L: When I was quite young, my family moved into a new house where the previous owner had left an upright piano. I started taking piano lessons then and continued doing so all through high school. In college, I moved to California and decided to re-invent myself...part of that re-invention was taking up guitar, bass, and drums. These days, sadly my piano chops are quite rusty. My earliest musical memories are mostly shaped by my piano lessons...lots of Bach preludes and such..though my parents had a great collection of 60s albums from their youth back then as well. K: I've always been into music in some capacity. My father is enthusiastic about it, and it rubs off on me, I think. I remember listening to music at the dinner table and him falling asleep with his headphones on. I've done that from time to time. But I first got into playing when I received a piano for my 6th birthday, and I was trained in classical and jazz until I was 18. I'm really not all that great at reading music, as a lot of what I learned was by ear and I mimicked my teachers. I learned to play clarinet while in junior high and did for a long time, playing in every type of band you can imagine- marching, symphony, orchestra, show choir...everything. Music took up a lot of my time. I started writing songs when I was too young to even know what I was writing about, and played solo open mic nights for several years-- until I formed a band at 17. I learned to play bass, and started a pop band with one of my best friends. We kept at it until she got too busy with med school. I worked at an instrument shop in high school too, and there I picked up my first guitar and four track and did that for a while, but I think at this point, I've gone back full circle and enjoy playing keyboard as my main instrument. I feel most comfortable there. S. Who writes the songs in the band? How do you decide on the "feel" and "mood" for each song? How long does it take to complete the recording of a song? Do you ever disagree over the production/ sound of a song? K: A simple answer would be that I write the songs, and Lisle helps arrange them. But I would say that it's truly a collaborative process. The songs either start with the keyboards or drums first, and the feel is really based on what's going on in my life at the time. Some songs will take a couple of hours, others might take a month. It all depends on how happy we are with the track. It sounds cliche, but you just know when a song comes out as you intended. L: While I don't think we've ever had a deadlock disagreement, with both of us being multi-instrumentalists, there's a lot of back and forth with ideas. We both have our own tendencies that are always a give-and-take: I tend toward sounds that resolve, whereas Kristine prefers dissonant and unexpected chord structures. S. Which artists inspired you to seriously start making music? What bands do you like at the moment? Do you think of yourselves as indiepop? What are your thoughts regarding the current indiepop scene? Is it a different scene in America to the UK and Europe? K: Tiny Fireflies as a concept was a brainchild of Knut from Eardrums, really. It was just two musicians getting together. And that's what we did. L: Once we decided to continue working together and making the collaboration a full-on band, I think the sonic inspiration came from from late-period Joy Division and the first few New Order LPs. I love the sound of those old warbly string synthesizers and early drum machines. We both agreed that there's no point in writing songs if they doesn't mean anything, so we wanted to create a kind of synth-focused pop that wasn't sterile and detached, but that had feeling. A lot of those old machines have a lot of feeling that I think modern ones lack..there's a fragility to them. It's a similar place that the songs are coming from, so it's a natural fit, rather than something arbitrary. In terms of scenes, I guess to me, it's possible to disambiguate indiepop as a scene vs. indiepop as a sound..the "scene" is like minded people coming together over a wide variety of shared interests...including a wide variety of music. When we're with people at pop events around the world, we feel like we're around kindred spirits, and so whether or not we fit with a particular definition of indiepop sound (of which I'm sure there are many varying opinions as to what that entails), we feel very thankful to be part of that scene. In fact, I'm thankful to have people be interested in our music at all...let alone such nice people! S. Are you ambitious? What are your future plans for the group? New recordings? Records? Does the group take up a lot of your time? Do you have day jobs? L: We just moved and finishing putting together a dedicated studio space for making music, so I'd say the immediate goal is to use that to put together a full-length album. We both have day jobs that take up a lot of time though, so it's sporadic. Staying up until 2:00am working on a new song means being very sleepy at work the next day, so we have to pace ourselves. K: I've been very lucky to be able to pursue music in some capacity. Being able to share my music with others has given me so many opportunities to see new places and meet people, and I would love to tour again. If I could do this full time, I would. It's my dream job. S. Finally, what is Chicago like for music? What do you like to do away from the world of music? Any hobbies? What are your favourite books and films? K: Chicago has been good to us musically. We play our favorite venues, and have shared stages with some of our favorite touring bands. There's a lot of bands in this city though, and there is some difficulty in standing out from the crowd, but we never had goals of being some huge Chicago band. Roque (of Cloudberry Records) came to visit me one summer, and upon his visit said in his Cloudberry blog that he was surprised that the music we made came from where we lived. So, I wouldn't say Chicago really shapes us. I think we're just a band that happens to reside in Chicago. Away from music, I'm really into collecting mid century modern and Danish furniture and kitchenware. I like Godard-- which is probably obvious with the Change cover. I also have an unhealthy obsession with dresses. It's a well known fact that I rarely ever wear pants. If I do, it's probably because I am not feeling well. I also like to listen to the same record over and over again for weeks. Right now, I can't stop listening to "Speaking In Tongues" by Talking Heads. I probably won't stop listening to that until I learn all of the bass lines. L: Outside of musicland, I'm not sure I have much time left for other hobbies..though I have been known to waste a lot of time with Nintendo games. Maybe that's why I don't know where my time goes. My favourite authors are Haruki Murakami, Hermann Hesse and Richard Brautigan. My favourite film-makers are Wes Anderson, Sofia Coppola and Hayao Miyazaki. I studied art in college, so I should also probably plug Swiss graphic design and Yoshitomo Nara. Thank you Kristine and Lisle for taking the time to answer my questions. Interesting and great fun! Tiny Fireflies have kindly let me post my favourite song by them. "We Made A Pact" is an absolute masterpiece in dreamy pop perfection. Tiny Fireflies - We Made A Pact *** In other news, I just had to post this song by Monster Movie after being alerted to it by Gary Dufflecoat. It is absolutely brilliant! Monster Movie - Vanishing Act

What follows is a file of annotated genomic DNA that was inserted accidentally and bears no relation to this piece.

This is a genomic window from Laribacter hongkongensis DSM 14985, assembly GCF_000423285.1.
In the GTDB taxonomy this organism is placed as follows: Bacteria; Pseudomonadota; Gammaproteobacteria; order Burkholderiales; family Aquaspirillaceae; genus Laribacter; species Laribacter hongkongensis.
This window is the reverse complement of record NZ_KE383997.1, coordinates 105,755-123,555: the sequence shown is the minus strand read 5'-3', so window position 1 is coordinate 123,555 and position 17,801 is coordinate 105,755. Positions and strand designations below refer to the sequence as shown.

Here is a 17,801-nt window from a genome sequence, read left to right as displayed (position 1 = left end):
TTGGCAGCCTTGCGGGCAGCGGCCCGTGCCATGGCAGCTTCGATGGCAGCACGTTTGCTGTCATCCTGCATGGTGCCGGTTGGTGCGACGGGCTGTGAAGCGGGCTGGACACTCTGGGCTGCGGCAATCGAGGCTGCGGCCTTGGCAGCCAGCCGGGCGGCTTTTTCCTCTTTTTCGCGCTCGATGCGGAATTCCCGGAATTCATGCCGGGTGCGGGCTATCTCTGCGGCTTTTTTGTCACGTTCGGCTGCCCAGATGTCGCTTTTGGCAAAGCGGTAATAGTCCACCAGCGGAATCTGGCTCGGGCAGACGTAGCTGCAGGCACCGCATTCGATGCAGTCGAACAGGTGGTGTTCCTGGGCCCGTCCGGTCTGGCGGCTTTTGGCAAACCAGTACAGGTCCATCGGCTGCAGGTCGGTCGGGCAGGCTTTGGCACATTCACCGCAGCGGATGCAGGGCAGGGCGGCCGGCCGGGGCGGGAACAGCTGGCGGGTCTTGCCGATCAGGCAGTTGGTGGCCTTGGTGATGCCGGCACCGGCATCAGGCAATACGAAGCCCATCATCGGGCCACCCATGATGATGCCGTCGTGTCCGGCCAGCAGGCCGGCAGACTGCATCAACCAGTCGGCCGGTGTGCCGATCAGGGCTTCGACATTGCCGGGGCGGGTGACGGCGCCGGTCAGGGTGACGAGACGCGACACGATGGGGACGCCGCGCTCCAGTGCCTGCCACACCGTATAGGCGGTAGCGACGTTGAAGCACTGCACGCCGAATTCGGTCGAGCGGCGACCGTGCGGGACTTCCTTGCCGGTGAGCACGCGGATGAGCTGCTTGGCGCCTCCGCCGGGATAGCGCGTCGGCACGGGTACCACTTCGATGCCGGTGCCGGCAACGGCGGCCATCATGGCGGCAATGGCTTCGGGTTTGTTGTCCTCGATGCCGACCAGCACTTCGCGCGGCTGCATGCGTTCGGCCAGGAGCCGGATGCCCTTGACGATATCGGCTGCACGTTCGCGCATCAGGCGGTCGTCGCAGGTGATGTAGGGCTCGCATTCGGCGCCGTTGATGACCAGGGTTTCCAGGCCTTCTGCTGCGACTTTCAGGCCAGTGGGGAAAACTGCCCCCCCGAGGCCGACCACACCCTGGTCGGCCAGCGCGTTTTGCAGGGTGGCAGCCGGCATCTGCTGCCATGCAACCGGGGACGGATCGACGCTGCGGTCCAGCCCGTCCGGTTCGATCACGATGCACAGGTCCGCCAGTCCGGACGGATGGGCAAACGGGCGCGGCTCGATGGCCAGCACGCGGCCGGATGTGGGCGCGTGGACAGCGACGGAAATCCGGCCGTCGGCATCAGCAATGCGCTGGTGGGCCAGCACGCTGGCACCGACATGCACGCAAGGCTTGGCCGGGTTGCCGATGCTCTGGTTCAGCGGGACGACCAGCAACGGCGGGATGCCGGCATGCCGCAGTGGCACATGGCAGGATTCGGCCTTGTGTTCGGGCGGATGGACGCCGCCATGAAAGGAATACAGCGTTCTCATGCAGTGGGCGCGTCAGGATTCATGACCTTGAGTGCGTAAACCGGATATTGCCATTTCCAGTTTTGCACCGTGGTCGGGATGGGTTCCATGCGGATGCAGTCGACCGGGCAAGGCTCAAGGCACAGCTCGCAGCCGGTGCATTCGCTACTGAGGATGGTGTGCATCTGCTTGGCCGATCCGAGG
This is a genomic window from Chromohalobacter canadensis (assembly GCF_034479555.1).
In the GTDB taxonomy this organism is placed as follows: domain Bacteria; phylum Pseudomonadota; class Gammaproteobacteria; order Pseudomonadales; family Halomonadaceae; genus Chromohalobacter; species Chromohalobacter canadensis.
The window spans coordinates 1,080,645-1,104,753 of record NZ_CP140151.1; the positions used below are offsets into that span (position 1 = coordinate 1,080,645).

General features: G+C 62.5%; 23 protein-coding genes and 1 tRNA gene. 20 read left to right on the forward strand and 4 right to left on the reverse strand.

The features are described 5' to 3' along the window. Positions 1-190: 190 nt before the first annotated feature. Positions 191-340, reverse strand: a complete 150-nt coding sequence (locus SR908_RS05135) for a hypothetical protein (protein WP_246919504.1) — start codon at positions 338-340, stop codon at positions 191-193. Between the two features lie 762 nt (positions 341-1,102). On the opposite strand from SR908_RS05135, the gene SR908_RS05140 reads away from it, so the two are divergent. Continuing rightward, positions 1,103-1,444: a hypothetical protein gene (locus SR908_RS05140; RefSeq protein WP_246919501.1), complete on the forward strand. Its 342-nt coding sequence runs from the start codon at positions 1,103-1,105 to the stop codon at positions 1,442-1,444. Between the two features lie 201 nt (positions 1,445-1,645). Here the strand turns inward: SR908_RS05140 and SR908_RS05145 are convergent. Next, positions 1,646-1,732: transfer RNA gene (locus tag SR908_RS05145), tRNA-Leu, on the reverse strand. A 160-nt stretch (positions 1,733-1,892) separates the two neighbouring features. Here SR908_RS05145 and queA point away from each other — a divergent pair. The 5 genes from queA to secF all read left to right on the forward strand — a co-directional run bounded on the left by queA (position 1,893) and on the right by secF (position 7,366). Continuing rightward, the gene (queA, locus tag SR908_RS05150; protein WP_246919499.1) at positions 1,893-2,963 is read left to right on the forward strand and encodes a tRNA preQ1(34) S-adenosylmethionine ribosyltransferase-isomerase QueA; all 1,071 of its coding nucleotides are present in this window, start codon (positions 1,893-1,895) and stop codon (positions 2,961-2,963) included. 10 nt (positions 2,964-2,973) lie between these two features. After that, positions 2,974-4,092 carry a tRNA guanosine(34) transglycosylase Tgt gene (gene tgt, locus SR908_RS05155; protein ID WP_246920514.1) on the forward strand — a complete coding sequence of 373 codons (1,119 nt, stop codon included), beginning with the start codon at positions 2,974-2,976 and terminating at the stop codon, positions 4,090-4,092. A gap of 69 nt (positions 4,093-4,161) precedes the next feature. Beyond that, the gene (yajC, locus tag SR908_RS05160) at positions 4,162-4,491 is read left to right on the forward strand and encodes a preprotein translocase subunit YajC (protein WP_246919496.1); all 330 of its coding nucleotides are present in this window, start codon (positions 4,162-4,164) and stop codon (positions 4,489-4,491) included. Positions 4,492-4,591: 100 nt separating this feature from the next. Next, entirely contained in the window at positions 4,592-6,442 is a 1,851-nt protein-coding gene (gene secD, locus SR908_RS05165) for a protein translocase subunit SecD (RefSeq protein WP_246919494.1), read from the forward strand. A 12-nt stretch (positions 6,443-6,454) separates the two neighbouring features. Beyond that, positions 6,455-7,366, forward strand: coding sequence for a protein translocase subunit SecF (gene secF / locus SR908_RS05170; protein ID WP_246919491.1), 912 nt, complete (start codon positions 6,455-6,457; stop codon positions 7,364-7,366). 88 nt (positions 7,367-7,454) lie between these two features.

Saturday, 6 October 2012
Nobody knows me, it's how I wanna be
Tiny Fireflies are one of my favourite bands at the moment. I love the dreamy ambience of the songs and sound.